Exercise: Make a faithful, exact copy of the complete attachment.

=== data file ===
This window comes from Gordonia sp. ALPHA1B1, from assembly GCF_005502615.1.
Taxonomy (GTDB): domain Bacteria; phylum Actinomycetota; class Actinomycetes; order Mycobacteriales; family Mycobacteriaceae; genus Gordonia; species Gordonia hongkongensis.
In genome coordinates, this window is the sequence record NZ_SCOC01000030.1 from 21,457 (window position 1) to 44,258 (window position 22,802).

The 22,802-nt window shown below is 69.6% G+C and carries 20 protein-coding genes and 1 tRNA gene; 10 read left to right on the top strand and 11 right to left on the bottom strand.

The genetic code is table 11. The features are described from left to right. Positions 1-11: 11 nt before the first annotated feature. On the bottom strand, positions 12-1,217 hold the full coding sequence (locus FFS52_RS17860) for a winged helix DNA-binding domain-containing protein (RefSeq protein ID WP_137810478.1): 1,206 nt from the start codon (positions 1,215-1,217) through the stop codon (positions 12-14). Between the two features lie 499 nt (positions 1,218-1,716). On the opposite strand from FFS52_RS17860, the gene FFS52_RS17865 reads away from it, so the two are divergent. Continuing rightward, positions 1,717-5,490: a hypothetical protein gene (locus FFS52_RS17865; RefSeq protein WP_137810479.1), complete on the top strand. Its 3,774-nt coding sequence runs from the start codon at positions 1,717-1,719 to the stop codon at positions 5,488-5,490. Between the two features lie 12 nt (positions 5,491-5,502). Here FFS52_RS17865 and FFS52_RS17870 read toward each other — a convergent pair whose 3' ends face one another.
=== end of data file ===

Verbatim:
This window comes from Gordonia sp. ALPHA1B1, from assembly GCF_005502615.1.
Taxonomy (GTDB): domain Bacteria; phylum Actinomycetota; class Actinomycetes; order Mycobacteriales; family Mycobacteriaceae; genus Gordonia; species Gordonia hongkongensis.
In genome coordinates, this window is the sequence record NZ_SCOC01000030.1 from 21,457 (window position 1) to 44,258 (window position 22,802).

The 22,802-nt window shown below is 69.6% G+C and carries 20 protein-coding genes and 1 tRNA gene; 10 read left to right on the top strand and 11 right to left on the bottom strand.

The genetic code is table 11. The features are described from left to right. Positions 1-11: 11 nt before the first annotated feature. On the bottom strand, positions 12-1,217 hold the full coding sequence (locus FFS52_RS17860) for a winged helix DNA-binding domain-containing protein (RefSeq protein ID WP_137810478.1): 1,206 nt from the start codon (positions 1,215-1,217) through the stop codon (positions 12-14). Between the two features lie 499 nt (positions 1,218-1,716). On the opposite strand from FFS52_RS17860, the gene FFS52_RS17865 reads away from it, so the two are divergent. Continuing rightward, positions 1,717-5,490: a hypothetical protein gene (locus FFS52_RS17865; RefSeq protein WP_137810479.1), complete on the top strand. Its 3,774-nt coding sequence runs from the start codon at positions 1,717-1,719 to the stop codon at positions 5,488-5,490. Between the two features lie 12 nt (positions 5,491-5,502). Here FFS52_RS17865 and FFS52_RS17870 read toward each other — a convergent pair whose 3' ends face one another.